Senate Passes Major Gun Legislation But Fails To Ban Assault Weapons
Thursday was a big day for gun control and safety laws in New York and the United States. Early Thursday, the Supreme Court busted a NY law regulating which persons can carry a concealed weapon in public, per NBC New York. The allowance is the court’s first significant gun control decision in a long time. Experts expect this ruling to set precedence for other cities like Boston and Los Angeles. Hours later, the Senate also made a historic decision involving nationwide gun safety by passing a bipartisan bill.
Senate Passes Gun Safety Legislation With 65-33 Vote
Fifteen Republicans joined Democrats to bring the final vote to 65-33 on Thursday night. The next step is a sign-off from the House, then a signature from President Joe Biden would seal the deal. The bill addresses some critical areas, including funding for “mental health, school safety, and crisis intervention programs,” per CNN. Additionally, the measure seeks to include juvenile records in the National Instant Criminal Background Check System by offering incentives to states.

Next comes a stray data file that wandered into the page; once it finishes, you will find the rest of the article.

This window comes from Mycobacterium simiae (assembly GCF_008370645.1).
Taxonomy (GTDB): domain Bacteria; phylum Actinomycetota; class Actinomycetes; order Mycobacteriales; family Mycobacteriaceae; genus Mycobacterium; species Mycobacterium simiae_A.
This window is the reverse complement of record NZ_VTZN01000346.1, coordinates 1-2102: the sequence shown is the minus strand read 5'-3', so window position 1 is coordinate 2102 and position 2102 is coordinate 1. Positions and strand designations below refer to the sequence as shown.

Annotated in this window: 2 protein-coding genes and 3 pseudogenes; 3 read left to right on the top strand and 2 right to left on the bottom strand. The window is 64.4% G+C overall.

A notable victory for Democrats came with the bill’s regulatory measures for gun purchases by adults 18 to 21. Previously, the law banned a person from purchasing weapons if the court convicted them of domestic violence under certain circumstances. The circumstances included someone co-living with a partner (with or without children) or married. Now, with Senate’s approval, this bipartisan bill will expand the cases to include convicted abusers who were in “a continuing serious relationship.” Until tonight, abusers who didn’t fall under the co-living or married category were still allowed to buy guns, but that no longer applies.
Victory Doesn’t Address Rising Issue Of Attacks Using Assault Weapons
Though the bill is a victory, it does not address the rising use of semi-automatic weapons in public spaces. Texas is still mourning the loss of 19 children and two teachers at the gun barrel of 18-year-old Salvador Ramos in May. This week Uvalde’s Mayor Don McLaughlin announced the city plans to demolish Robb Elementary School.
“My understanding–I had a discussion with the superintendent—that school will be demolished,” the mayor said. You can never ask a child to go back or a teacher to go back into that school ever.”
Not long before, Uvalde, an 18-year-old white man, intentionally planned an attack on a predominantly Black neighborhood in Buffalo, New York. While live-streaming on Twitch, Payton Gendron walked into a Tops grocery store on a Sunday and shot 13 people, killing 10. Eleven of the people Payton shot were Black.
Now that the Senate has taken this step forward, the House will get its turn on Friday.
This story is developing.
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